Guns, Gams & Gumshoes

A defense attorney & PI who also happen to be writers

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Chasing Cheaters in Fiction: Electronic Investigations or E-Catching

Posted by Writing PIs on July 22, 2011

We’re guests today at the mystery writers’ blog Stiletto Gang, where we’re talking about chasing cheaters in fiction (“Infidelity Investigations: E-Catching the Cheater”). What’s “e-catching”? Loosely, it’s an abbreviation that encompasses various means of electronic investigations. In our post, we address requests we commonly receive from prospective clients, such as:

“I see a new cell phone number on my husband’s cell phone history. I think it’s this woman he’s seeing. I want her name and address.”

“I think my fiancée is fooling around. I want to download spyware on her phone, listen in on her conversations.”

Drop by the blog and see our answers.  Today, July 22, we’re also answering questions about infidelity investigations, so ask and we’ll answer!  Plus at the end of the day we’re picking a visitor’s name to be gifted a free Kindle version of How to Write a Dick: A Guide to Writing Fictional Sleuths from a Couple of Real-Life Sleuths.

Stiletto Gang post: Infidelity Investigations: E-Catching the Cheater

Have a great Friday, Writing PIs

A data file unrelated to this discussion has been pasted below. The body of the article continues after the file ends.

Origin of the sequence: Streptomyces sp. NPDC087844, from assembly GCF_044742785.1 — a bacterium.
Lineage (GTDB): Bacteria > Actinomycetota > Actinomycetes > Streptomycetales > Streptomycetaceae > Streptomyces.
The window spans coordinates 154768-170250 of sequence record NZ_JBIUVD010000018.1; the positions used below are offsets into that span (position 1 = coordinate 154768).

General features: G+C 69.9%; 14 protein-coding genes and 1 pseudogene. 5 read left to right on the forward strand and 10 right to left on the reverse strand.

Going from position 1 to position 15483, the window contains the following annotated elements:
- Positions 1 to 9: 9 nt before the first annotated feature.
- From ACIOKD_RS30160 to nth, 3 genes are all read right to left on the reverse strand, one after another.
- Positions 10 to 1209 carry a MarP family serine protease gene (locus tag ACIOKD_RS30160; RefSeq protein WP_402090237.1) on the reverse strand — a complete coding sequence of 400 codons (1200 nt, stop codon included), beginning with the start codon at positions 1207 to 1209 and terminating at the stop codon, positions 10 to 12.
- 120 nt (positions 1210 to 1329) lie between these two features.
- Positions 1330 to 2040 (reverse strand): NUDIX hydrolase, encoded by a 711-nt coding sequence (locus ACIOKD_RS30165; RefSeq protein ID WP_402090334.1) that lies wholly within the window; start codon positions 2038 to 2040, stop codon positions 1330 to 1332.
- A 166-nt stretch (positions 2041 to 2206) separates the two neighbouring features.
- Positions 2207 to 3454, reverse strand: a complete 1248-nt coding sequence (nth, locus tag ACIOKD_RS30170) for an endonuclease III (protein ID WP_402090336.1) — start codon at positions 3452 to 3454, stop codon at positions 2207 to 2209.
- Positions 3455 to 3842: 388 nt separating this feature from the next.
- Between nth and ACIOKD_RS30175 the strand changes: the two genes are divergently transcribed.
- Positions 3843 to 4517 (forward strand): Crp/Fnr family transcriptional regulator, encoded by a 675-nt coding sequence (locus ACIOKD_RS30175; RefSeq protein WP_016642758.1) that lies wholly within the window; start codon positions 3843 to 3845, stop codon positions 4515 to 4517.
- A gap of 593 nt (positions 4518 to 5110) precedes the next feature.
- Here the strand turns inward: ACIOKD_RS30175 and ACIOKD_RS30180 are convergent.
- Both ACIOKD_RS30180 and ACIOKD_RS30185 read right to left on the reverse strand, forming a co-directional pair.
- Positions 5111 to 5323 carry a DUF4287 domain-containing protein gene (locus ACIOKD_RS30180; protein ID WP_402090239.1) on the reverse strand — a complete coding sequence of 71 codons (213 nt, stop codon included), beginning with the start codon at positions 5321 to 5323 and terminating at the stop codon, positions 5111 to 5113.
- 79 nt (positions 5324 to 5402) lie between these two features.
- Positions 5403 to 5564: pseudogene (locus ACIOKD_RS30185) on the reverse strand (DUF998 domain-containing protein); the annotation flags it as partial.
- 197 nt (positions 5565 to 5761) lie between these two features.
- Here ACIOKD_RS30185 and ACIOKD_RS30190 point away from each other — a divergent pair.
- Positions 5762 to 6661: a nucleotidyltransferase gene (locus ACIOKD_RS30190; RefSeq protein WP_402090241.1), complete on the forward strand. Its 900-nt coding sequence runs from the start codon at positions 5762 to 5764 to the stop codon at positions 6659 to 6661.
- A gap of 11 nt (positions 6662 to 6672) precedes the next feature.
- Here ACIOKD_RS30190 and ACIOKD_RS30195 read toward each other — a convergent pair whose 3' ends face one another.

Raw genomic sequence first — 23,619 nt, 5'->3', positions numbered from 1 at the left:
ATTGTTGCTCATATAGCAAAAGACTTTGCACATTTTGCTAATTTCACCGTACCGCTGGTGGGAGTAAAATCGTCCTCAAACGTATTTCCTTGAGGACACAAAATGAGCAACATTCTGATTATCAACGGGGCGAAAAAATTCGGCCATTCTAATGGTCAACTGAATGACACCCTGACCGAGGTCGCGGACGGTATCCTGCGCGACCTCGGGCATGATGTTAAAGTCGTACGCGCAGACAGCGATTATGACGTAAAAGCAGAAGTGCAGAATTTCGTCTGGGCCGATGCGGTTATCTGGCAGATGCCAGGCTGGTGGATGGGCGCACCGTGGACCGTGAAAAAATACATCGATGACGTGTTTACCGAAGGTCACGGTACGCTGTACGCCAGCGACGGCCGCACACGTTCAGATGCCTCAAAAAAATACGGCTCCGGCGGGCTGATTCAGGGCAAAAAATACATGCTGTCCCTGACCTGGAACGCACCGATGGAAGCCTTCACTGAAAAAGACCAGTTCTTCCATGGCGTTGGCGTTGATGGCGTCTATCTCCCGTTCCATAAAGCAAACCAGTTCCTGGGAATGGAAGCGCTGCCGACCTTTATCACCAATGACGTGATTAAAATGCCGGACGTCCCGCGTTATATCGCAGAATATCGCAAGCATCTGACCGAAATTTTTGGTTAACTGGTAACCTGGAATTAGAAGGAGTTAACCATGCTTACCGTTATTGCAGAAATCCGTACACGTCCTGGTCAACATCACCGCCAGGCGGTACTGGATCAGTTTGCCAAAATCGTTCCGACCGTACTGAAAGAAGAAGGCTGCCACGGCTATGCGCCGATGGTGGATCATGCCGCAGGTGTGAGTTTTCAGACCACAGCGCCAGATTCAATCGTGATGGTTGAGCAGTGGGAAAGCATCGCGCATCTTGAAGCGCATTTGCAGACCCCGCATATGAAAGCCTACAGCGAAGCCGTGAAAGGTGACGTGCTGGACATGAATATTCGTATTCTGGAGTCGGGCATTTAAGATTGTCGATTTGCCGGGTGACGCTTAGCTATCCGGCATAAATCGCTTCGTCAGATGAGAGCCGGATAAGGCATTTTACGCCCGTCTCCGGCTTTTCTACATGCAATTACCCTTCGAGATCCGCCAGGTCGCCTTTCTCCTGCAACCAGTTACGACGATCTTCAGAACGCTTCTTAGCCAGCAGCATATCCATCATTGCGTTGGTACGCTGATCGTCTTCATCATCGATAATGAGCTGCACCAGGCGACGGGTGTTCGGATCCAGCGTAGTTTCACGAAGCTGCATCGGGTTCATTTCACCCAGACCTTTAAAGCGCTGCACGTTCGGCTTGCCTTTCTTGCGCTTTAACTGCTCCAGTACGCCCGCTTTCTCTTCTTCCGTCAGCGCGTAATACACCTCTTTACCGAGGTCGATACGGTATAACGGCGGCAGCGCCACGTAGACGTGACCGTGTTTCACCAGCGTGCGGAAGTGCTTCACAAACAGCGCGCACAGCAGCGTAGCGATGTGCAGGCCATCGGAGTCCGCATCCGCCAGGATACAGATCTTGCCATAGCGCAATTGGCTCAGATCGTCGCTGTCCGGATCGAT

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One Response to “Chasing Cheaters in Fiction: Electronic Investigations or E-Catching”

  1. cmalbrecht said

    Many many years ago I read a book by Leslie T. White called “Me, Detective”.
    In it Mr. White, inspired I believe by his friend Erle Stanley Gardener, wrote this book about his many adventures as a private eye.
    As I recall it was certainly glamorous and interesting, especially to a young punk like I was, but….
    There was no murder. No mystery really and in the end, not a lot happened. A book like that can be interesting certainly, but any serious private eye reader wants a guy like Marlowe or Spade or Archer, etc. to get out there and kick some ass and get the bad guy. He doesn’t have to follow the rules and he doesn’t have to methodically collect evidence to present to the DA because the DA hates him and he feels the same way about the DA. He gets his man, or woman. The perp may never be convicted of anything, if our PI doesn’t whack him, but we come away satisfied because he did what he was supposed to do.
    I’ve been a PI and never worked on anything that wasn’t routine, humdrum or worth writing about in my memoirs (if I ever write any).
    If I ever stumbled over a corpse, I’d have gone home and hidden under the bed, hoping I hadn’t left any fingerprints or pee-pee at the scene.

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